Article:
The last few weeks have been a whirlwind for Cardi B. Amidst the excitement of announcing her pregnancy and releasing her debut album (Invasion of Privacy), perceived similarities have sucked the Bronx-bred rapper into a “rap beef” with Nicki Minaj. Yet, during an interview on SiriusXM’s Whoolywood Shuffle, Cardi challenges the notion that she and Nicki are any more alike than their male counterparts.
“I see all these guys coming out at the same time, and most of them actually do sound alike. Sometimes I be like, ‘Who is this?’” Cardi said, explaining that these comparisons are based on gender rather than actual similarities. “It’s like, why you don’t do that to them? Why it got to be girls? Every rapper right now, like Nicki, Remy, me, some girls that’s on the come-up, it’s like, I don’t feel like nobody sound like each other.”
Yet despite this, fans have still found various ways to create a conflict between Cardi and Nicki – efforts that can only be credited to rap’s misogynistic roots. Because of the genre’s inherent sexism, hip-hop has created a “mold” of what it feels a woman rapper should be. This results in curators not taking the time to specify the structural differences between Nicki and Cardi, rather seeing them as mere sex symbols instead – a title that is not forced on the male MC when Method Man infamously refused to be labeled as a “sex symbol” and is still considered a legendary rapper.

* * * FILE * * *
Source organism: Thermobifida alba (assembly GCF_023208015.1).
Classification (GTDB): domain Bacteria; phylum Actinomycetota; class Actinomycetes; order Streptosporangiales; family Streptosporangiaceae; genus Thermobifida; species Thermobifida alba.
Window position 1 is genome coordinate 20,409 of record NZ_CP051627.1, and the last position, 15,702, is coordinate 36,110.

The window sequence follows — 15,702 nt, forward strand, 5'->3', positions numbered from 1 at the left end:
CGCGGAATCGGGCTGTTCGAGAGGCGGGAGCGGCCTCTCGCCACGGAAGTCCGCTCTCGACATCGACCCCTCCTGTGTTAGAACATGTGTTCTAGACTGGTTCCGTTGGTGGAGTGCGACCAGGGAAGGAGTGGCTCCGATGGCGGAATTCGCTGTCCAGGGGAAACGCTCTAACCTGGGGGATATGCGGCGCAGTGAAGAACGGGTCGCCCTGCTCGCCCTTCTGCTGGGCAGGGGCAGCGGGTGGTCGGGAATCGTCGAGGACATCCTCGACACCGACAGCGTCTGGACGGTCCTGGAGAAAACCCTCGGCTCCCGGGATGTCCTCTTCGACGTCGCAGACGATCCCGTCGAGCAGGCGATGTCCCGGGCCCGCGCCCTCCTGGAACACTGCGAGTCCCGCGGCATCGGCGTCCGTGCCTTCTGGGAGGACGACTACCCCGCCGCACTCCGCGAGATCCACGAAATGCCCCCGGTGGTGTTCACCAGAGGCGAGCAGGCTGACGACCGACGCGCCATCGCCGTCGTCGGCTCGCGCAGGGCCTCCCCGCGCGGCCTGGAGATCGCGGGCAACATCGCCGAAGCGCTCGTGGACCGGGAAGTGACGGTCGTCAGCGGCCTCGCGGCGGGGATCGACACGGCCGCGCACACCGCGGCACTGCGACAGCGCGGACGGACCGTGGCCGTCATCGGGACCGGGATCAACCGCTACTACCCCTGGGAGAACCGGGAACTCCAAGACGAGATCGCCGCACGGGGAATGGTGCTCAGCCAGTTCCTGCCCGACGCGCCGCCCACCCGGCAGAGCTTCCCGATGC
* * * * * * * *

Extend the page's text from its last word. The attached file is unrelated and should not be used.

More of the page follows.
This speaks to the lack of respect given to the woman rapper, forcing her to constantly defend herself in ways that make it appear a “beef” (like Nicki’s recent Zane Lowe interview). Yet, the barrier women face in rap can only be depleted if the bar is raised. Once critics see women as equal competitors then the women MC’s one-size fits all description will break.